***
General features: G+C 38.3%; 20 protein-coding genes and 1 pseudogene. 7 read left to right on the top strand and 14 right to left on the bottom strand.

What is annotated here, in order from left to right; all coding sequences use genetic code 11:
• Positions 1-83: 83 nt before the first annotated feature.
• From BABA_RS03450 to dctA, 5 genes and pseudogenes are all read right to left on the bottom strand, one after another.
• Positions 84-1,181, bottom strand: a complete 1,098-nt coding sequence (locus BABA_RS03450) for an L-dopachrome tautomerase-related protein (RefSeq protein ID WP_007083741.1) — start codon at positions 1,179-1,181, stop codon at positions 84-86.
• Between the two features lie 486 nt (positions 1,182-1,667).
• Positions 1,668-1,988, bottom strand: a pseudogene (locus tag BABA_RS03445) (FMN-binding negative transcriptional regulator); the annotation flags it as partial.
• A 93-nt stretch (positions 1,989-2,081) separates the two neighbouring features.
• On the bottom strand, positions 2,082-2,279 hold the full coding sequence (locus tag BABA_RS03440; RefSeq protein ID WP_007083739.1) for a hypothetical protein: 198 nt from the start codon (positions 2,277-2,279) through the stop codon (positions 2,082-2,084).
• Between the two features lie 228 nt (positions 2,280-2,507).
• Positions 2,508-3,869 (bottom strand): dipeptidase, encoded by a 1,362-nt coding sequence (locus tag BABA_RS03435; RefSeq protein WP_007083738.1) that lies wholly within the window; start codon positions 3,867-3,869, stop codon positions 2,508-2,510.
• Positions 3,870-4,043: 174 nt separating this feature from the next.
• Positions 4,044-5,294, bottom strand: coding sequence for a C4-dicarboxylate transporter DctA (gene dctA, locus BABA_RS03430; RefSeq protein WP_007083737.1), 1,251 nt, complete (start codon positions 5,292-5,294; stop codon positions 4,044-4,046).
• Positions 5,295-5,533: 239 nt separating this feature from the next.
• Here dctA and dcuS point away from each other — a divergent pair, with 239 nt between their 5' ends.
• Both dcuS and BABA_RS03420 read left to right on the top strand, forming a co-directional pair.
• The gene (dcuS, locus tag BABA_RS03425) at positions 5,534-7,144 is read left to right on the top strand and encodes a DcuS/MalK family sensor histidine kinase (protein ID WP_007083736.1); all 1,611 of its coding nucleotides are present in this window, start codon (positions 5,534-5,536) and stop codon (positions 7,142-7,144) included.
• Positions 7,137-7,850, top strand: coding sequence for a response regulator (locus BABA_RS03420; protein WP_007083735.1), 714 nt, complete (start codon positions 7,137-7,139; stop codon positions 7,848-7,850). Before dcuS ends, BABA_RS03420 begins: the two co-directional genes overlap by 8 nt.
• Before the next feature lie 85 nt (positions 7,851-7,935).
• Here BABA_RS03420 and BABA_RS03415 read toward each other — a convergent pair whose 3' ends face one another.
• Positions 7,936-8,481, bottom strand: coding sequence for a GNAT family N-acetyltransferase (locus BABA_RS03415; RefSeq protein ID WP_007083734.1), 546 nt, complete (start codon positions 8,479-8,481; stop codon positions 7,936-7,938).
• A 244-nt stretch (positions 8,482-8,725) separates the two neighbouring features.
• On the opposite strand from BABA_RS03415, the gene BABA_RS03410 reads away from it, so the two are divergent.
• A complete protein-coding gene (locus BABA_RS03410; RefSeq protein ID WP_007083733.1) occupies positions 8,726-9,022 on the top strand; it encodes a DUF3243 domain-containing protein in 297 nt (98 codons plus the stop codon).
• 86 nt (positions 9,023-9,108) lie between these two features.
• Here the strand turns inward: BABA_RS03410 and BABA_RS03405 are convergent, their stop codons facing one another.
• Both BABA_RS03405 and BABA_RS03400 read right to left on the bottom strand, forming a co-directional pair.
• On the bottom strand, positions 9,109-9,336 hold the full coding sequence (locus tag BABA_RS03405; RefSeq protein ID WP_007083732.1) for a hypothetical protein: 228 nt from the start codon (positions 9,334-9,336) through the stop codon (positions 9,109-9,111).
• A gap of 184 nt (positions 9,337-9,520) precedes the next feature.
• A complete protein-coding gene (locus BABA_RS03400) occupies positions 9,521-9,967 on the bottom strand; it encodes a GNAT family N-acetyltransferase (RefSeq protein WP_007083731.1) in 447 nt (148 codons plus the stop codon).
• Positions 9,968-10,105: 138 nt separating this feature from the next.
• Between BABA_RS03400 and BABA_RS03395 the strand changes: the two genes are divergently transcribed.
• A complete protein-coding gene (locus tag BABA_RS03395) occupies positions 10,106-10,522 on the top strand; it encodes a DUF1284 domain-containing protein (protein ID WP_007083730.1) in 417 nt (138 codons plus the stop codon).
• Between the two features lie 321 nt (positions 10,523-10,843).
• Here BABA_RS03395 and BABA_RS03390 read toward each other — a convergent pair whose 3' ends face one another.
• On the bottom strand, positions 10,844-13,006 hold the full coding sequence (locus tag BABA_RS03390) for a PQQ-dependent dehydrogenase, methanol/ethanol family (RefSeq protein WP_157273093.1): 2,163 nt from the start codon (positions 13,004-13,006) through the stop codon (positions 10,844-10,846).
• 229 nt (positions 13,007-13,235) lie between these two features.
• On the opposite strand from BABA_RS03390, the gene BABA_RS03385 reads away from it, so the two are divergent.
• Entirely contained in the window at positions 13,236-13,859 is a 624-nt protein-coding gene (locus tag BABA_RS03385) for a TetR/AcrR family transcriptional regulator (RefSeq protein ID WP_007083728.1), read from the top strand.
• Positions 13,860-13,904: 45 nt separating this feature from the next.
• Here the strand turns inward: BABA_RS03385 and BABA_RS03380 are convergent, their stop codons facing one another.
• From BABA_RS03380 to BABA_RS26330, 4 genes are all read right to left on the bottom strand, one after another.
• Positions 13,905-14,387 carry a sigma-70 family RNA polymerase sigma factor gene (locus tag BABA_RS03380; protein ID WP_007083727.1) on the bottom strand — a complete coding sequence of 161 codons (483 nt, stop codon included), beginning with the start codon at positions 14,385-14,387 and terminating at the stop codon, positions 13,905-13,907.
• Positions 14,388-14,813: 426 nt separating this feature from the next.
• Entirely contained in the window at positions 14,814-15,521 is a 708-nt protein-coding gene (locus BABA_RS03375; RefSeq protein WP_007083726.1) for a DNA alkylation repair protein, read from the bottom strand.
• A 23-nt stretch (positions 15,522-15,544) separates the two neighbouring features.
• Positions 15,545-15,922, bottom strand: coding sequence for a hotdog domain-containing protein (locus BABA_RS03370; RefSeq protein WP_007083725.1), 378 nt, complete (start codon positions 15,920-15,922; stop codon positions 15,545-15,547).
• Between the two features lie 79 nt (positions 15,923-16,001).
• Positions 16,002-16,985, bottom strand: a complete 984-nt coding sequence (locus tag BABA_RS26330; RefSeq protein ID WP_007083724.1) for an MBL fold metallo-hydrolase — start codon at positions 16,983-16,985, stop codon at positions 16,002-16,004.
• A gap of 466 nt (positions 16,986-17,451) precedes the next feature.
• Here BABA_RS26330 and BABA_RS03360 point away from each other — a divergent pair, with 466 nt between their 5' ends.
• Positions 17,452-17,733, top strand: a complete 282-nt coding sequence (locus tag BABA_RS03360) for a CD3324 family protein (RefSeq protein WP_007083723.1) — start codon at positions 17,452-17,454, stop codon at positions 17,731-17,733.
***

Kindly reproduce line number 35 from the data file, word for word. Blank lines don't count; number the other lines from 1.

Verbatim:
• Here BABA_RS03395 and BABA_RS03390 read toward each other — a convergent pair whose 3' ends face one another.